Founded in 1998, the non-profit San Diego Archaeological Center functions as both a museum and an active curation facility. Its stated mission, listed on the center’s website, is “to preserve archaeological collections and promote their educational, scientific and cultural use to benefit a diverse public.”

The 10,000 years of history referred to in the title of today’s post refers to the history of human habitation in San Diego County, from the original Native Americans to the settlers from all continents who came after. As a result of that history, there are upwards of 17,000 archaeological sites in the county, more than in some entire states.

As you can well imagine, this wealth of buried history faces destruction by the demands of development. That’s why regulations such as the California Environmental Quality Act were created to ensure excavation and removal of historically significant artifacts from development sites.

Unfortunately while these regulation provided funding for digging up and removing artifacts, they didn’t fund equally for curation: the preservation and use of the artifacts after excavation.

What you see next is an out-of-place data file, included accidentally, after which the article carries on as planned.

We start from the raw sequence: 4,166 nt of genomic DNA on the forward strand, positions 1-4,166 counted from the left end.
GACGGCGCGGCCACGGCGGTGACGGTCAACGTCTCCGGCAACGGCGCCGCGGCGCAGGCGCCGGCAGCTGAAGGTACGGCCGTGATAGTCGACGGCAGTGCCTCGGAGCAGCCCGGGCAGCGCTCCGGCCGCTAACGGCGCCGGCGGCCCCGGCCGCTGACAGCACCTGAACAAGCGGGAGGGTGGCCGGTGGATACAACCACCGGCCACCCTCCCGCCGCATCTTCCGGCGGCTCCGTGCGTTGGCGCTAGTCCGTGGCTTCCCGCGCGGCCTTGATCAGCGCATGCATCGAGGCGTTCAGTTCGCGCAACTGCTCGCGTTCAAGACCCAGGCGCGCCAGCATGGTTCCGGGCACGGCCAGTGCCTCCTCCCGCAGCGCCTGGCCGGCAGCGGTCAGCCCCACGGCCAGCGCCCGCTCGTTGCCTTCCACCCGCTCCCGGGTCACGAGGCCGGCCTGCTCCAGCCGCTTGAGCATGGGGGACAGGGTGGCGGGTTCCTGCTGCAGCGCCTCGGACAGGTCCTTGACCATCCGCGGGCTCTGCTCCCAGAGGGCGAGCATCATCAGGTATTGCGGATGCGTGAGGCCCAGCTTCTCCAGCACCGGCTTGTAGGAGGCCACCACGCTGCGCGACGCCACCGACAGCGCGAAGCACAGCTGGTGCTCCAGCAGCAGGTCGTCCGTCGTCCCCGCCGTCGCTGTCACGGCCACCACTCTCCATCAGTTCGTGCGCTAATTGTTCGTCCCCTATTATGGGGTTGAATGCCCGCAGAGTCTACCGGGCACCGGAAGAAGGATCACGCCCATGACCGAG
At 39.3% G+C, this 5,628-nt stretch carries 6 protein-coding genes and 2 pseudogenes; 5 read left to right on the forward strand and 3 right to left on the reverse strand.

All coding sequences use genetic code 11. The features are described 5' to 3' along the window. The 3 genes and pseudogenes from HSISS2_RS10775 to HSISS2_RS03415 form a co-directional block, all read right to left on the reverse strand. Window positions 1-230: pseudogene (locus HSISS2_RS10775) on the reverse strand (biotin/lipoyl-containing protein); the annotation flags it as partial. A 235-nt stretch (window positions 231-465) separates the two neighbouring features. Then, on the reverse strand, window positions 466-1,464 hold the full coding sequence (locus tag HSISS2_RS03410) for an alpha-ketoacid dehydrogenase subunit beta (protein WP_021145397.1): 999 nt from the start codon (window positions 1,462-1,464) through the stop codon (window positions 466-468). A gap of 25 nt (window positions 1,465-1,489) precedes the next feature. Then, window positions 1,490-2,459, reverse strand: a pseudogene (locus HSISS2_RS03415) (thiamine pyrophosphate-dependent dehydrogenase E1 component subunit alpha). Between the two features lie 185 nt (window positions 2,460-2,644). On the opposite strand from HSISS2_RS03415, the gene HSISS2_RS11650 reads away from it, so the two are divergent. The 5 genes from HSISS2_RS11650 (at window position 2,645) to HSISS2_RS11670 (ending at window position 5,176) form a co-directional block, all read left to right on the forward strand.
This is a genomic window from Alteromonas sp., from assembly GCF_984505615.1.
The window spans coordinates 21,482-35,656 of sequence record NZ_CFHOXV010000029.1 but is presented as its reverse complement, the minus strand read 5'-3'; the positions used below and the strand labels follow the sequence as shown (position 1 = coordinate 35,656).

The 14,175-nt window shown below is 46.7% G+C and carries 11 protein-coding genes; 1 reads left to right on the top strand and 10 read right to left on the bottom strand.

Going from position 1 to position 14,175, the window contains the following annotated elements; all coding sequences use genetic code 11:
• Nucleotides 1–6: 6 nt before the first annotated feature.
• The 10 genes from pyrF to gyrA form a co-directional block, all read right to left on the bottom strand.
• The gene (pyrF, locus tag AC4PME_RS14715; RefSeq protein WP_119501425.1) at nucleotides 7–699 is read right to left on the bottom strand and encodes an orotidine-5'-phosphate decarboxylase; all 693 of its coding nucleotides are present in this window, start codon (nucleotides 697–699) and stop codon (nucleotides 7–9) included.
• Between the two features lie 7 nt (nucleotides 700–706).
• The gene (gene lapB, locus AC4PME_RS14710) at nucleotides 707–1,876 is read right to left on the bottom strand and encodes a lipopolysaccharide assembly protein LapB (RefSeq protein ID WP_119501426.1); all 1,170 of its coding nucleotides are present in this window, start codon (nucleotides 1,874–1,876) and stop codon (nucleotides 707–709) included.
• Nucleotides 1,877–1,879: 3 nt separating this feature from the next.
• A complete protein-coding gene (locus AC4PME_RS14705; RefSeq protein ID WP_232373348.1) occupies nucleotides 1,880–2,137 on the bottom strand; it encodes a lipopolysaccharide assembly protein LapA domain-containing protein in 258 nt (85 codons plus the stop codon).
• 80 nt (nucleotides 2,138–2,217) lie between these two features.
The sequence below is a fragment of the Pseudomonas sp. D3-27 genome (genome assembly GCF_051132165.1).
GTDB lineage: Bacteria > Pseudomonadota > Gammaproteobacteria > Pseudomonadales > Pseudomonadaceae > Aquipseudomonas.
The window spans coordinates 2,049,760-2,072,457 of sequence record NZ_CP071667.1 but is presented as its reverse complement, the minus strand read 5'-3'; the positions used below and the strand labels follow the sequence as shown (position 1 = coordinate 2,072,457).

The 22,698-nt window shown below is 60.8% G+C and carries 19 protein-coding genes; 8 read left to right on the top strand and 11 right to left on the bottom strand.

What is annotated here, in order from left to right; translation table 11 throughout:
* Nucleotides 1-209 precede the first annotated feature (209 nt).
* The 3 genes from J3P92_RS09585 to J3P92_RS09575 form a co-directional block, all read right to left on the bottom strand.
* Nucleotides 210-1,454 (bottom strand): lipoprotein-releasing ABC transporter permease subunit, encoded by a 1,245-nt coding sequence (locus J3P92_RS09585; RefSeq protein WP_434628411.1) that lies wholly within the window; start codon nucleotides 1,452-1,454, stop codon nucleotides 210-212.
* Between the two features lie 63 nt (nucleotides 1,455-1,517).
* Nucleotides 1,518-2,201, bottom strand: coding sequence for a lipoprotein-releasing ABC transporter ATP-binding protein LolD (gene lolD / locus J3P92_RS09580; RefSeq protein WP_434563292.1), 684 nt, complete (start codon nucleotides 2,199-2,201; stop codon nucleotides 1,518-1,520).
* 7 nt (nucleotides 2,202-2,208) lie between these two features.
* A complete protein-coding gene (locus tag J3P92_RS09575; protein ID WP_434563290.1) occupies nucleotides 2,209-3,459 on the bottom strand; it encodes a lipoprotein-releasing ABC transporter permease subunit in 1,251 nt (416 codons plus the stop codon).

That’s where SDAC came in. This single building, a converted elementary school in the San Pasqual Valley, is a repository and exhibit space for San Diego County’s heritage.

They started out with 10 boxes of artifacts in 1998. Today, “We have over 1,008 collections representing 2,876 archaeological sites,” said Cindi Stankowski, Center Executive Director in a recent interview. “Altogether they total 5,014 cubic feet. We can take up to 10,000 so we still have room,” she said optimistically.

The center is open to the public, with regular exhibits as well as classes and special events. So you can go see examples of pieces of our human past, from Native American stone tools to adobe bricks and oxen yokes used by 19th century American farmers, or harpoons used by whalers of the same era.

Below are just a few examples of exhibits from a visit I made last weekend.

 


 

 

 

To find out more about this special place, check out their website, http://sandiegoarchaeology.org/ . You can also find them on facebook, https://www.facebook.com/SDArchCenter , and on twitter, https://twitter.com/sdac .